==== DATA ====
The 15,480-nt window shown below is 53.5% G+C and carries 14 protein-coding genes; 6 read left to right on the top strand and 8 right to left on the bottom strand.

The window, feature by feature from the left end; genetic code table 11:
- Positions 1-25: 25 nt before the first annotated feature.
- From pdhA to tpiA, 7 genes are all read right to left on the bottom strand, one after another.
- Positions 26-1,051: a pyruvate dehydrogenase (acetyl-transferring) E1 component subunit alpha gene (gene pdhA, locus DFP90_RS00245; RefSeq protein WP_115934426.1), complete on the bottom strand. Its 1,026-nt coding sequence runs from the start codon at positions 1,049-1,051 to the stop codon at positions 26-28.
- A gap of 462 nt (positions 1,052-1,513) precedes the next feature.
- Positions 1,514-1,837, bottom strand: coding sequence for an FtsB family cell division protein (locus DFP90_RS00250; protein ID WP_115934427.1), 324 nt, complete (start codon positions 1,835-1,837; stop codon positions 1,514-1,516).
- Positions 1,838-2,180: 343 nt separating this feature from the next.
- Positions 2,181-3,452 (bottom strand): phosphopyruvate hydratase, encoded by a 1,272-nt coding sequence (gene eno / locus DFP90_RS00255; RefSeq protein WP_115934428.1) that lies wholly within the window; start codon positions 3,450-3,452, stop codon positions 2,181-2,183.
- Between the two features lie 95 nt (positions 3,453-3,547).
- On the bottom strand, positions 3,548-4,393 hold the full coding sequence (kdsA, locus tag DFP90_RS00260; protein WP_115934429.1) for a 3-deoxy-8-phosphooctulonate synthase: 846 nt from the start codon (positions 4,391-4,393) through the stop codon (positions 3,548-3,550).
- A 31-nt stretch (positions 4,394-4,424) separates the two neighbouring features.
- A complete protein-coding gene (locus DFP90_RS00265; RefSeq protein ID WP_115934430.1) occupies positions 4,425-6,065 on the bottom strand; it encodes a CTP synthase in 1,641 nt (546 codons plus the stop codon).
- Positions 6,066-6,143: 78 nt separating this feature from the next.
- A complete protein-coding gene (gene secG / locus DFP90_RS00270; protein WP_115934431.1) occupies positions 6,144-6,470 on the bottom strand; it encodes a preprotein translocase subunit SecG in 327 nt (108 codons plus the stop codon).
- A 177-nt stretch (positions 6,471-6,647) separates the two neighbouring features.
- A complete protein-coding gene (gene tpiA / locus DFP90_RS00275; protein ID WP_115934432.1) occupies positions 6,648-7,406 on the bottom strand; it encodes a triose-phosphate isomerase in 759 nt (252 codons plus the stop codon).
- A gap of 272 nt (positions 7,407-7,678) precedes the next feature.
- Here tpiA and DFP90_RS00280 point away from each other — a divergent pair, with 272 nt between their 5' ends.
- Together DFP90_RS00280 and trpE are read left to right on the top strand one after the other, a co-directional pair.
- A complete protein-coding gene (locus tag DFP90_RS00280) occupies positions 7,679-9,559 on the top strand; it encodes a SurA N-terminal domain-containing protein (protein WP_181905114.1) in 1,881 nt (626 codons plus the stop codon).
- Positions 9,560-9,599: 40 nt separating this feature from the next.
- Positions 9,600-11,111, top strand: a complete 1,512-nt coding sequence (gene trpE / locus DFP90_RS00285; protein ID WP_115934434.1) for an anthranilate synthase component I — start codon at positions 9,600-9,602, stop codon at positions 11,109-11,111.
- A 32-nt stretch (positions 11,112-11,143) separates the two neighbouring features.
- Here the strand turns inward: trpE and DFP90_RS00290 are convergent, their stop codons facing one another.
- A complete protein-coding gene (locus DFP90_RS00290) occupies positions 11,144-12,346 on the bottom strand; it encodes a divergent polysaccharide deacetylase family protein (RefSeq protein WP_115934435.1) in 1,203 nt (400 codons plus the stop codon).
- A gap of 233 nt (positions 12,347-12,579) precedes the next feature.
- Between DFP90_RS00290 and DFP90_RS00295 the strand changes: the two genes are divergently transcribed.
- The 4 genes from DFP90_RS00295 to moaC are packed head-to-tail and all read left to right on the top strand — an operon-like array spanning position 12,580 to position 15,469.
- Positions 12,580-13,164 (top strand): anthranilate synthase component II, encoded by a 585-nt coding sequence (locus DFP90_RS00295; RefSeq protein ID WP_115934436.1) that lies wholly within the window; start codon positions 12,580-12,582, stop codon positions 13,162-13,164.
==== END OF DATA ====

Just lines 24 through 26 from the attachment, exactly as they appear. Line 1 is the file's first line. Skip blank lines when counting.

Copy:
- A 32-nt stretch (positions 11,112-11,143) separates the two neighbouring features.
- Here the strand turns inward: trpE and DFP90_RS00290 are convergent, their stop codons facing one another.
- A complete protein-coding gene (locus DFP90_RS00290) occupies positions 11,144-12,346 on the bottom strand; it encodes a divergent polysaccharide deacetylase family protein (RefSeq protein WP_115934435.1) in 1,203 nt (400 codons plus the stop codon).